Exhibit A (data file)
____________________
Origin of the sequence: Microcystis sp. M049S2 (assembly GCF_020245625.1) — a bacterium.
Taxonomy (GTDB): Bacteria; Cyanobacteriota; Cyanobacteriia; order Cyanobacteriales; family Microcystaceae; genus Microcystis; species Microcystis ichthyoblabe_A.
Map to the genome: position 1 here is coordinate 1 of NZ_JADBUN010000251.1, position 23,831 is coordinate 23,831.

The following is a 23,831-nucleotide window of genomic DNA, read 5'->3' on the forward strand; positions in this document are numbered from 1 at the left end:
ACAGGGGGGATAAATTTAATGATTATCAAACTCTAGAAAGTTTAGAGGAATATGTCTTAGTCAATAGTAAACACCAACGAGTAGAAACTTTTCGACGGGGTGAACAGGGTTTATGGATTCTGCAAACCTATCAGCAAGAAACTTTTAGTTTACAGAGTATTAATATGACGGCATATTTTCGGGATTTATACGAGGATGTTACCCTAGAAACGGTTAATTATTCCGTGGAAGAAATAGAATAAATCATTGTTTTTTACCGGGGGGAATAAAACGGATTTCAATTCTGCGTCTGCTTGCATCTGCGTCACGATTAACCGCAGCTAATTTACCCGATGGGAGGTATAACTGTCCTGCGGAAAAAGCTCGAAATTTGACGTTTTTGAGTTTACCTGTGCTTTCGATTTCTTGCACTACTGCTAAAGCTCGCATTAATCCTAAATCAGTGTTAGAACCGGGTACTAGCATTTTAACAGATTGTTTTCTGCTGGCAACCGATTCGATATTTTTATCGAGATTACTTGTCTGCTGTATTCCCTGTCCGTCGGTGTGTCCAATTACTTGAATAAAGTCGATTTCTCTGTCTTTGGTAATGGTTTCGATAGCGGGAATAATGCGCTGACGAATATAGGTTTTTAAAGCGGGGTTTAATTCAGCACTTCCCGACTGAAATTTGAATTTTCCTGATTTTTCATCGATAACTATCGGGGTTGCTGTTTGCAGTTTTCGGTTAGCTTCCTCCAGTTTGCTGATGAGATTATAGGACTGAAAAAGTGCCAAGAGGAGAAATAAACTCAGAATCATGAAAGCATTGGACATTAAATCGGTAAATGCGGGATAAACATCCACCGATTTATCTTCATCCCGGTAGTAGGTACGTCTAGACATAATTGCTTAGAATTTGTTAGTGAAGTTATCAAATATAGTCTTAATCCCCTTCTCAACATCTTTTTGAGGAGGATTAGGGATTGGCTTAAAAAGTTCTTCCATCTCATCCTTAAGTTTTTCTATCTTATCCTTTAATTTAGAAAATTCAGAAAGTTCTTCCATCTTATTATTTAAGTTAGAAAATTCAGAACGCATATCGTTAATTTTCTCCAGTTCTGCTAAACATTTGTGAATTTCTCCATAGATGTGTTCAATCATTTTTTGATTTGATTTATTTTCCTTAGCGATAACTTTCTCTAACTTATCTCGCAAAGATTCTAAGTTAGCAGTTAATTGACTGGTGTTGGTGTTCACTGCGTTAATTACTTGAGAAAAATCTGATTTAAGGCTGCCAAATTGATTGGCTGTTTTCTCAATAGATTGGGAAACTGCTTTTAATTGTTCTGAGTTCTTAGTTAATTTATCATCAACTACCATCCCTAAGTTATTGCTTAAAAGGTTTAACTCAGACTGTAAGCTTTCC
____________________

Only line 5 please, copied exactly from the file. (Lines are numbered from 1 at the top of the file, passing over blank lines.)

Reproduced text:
ACAGGGGGGATAAATTTAATGATTATCAAACTCTAGAAAGTTTAGAGGAATATGTCTTAGTCAATAGTAAACACCAACGAGTAGAAACTTTTCGACGGGGTGAACAGGGTTTATGGATTCTGCAAACCTATCAGCAAGAAACTTTTAGTTTACAGAGTATTAATATGACGGCATATTTTCGGGATTTATACGAGGATGTTACCCTAGAAACGGTTAATTATTCCGTGGAAGAAATAGAATAAATCATTGTTTTTTACCGGGGGGAATAAAACGGATTTCAATTCTGCGTCTGCTTGCATCTGCGTCACGATTAACCGCAGCTAATTTACCCGATGGGAGGTATAACTGTCCTGCGGAAAAAGCTCGAAATTTGACGTTTTTGAGTTTACCTGTGCTTTCGATTTCTTGCACTACTGCTAAAGCTCGCATTAATCCTAAATCAGTGTTAGAACCGGGTACTAGCATTTTAACAGATTGTTTTCTGCTGGCAACCGATTCGATATTTTTATCGAGATTACTTGTCTGCTGTATTCCCTGTCCGTCGGTGTGTCCAATTACTTGAATAAAGTCGATTTCTCTGTCTTTGGTAATGGTTTCGATAGCGGGAATAATGCGCTGACGAATATAGGTTTTTAAAGCGGGGTTTAATTCAGCACTTCCCGACTGAAATTTGAATTTTCCTGATTTTTCATCGATAACTATCGGGGTTGCTGTTTGCAGTTTTCGGTTAGCTTCCTCCAGTTTGCTGATGAGATTATAGGACTGAAAAAGTGCCAAGAGGAGAAATAAACTCAGAATCATGAAAGCATTGGACATTAAATCGGTAAATGCGGGATAAACATCCACCGATTTATCTTCATCCCGGTAGTAGGTACGTCTAGACATAATTGCTTAGAATTTGTTAGTGAAGTTATCAAATATAGTCTTAATCCCCTTCTCAACATCTTTTTGAGGAGGATTAGGGATTGGCTTAAAAAGTTCTTCCATCTCATCCTTAAGTTTTTCTATCTTATCCTTTAATTTAGAAAATTCAGAAAGTTCTTCCATCTTATTATTTAAGTTAGAAAATTCAGAACGCATATCGTTAATTTTCTCCAGTTCTGCTAAACATTTGTGAATTTCTCCATAGATGTGTTCAATCATTTTTTGATTTGATTTATTTTCCTTAGCGATAACTTTCTCTAACTTATCTCGCAAAGATTCTAAGTTAGCAGTTAATTGACTGGTGTTGGTGTTCACTGCGTTAATTACTTGAGAAAAATCTGATTTAAGGCTGCCAAATTGATTGGCTGTTTTCTCAATAGATTGGGAAACTGCTTTTAATTGTTCTGAGTTCTTAGTTAATTTATCATCAACTACCATCCCTAAGTTATTGCTTAAAAGGTTTAACTCAGACTGTAAGCTTTCC